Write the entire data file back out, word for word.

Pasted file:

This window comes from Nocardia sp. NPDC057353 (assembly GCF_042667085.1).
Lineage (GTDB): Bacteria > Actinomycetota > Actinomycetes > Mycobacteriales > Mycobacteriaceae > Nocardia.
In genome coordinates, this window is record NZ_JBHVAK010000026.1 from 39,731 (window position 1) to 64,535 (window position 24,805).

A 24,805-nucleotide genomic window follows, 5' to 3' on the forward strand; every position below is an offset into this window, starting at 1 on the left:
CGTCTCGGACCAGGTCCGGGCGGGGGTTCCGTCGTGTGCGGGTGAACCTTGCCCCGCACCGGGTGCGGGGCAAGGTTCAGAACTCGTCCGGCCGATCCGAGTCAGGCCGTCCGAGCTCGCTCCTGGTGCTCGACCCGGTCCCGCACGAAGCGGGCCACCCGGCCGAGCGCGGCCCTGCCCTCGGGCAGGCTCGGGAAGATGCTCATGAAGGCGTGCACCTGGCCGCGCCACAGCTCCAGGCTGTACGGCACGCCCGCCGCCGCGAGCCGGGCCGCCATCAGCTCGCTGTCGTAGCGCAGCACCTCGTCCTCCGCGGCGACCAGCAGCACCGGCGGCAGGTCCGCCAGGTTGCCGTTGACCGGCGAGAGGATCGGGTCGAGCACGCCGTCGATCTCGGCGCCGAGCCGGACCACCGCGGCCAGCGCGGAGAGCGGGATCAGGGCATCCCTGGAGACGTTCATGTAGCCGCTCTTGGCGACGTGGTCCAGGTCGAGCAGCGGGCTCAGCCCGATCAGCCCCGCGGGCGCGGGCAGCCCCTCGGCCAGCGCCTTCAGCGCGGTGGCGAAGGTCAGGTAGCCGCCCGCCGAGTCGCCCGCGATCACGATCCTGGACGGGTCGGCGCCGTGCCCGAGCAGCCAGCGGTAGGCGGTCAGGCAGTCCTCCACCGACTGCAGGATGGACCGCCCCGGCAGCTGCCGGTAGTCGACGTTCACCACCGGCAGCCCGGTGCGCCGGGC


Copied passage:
This window comes from Nocardia sp. NPDC057353 (assembly GCF_042667085.1).
Lineage (GTDB): Bacteria > Actinomycetota > Actinomycetes > Mycobacteriales > Mycobacteriaceae > Nocardia.
In genome coordinates, this window is record NZ_JBHVAK010000026.1 from 39,731 (window position 1) to 64,535 (window position 24,805).

A 24,805-nucleotide genomic window follows, 5' to 3' on the forward strand; every position below is an offset into this window, starting at 1 on the left:
CGTCTCGGACCAGGTCCGGGCGGGGGTTCCGTCGTGTGCGGGTGAACCTTGCCCCGCACCGGGTGCGGGGCAAGGTTCAGAACTCGTCCGGCCGATCCGAGTCAGGCCGTCCGAGCTCGCTCCTGGTGCTCGACCCGGTCCCGCACGAAGCGGGCCACCCGGCCGAGCGCGGCCCTGCCCTCGGGCAGGCTCGGGAAGATGCTCATGAAGGCGTGCACCTGGCCGCGCCACAGCTCCAGGCTGTACGGCACGCCCGCCGCCGCGAGCCGGGCCGCCATCAGCTCGCTGTCGTAGCGCAGCACCTCGTCCTCCGCGGCGACCAGCAGCACCGGCGGCAGGTCCGCCAGGTTGCCGTTGACCGGCGAGAGGATCGGGTCGAGCACGCCGTCGATCTCGGCGCCGAGCCGGACCACCGCGGCCAGCGCGGAGAGCGGGATCAGGGCATCCCTGGAGACGTTCATGTAGCCGCTCTTGGCGACGTGGTCCAGGTCGAGCAGCGGGCTCAGCCCGATCAGCCCCGCGGGCGCGGGCAGCCCCTCGGCCAGCGCCTTCAGCGCGGTGGCGAAGGTCAGGTAGCCGCCCGCCGAGTCGCCCGCGATCACGATCCTGGACGGGTCGGCGCCGTGCCCGAGCAGCCAGCGGTAGGCGGTCAGGCAGTCCTCCACCGACTGCAGGATGGACCGCCCCGGCAGCTGCCGGTAGTCGACGTTCACCACCGGCAGCCCGGTGCGCCGGGC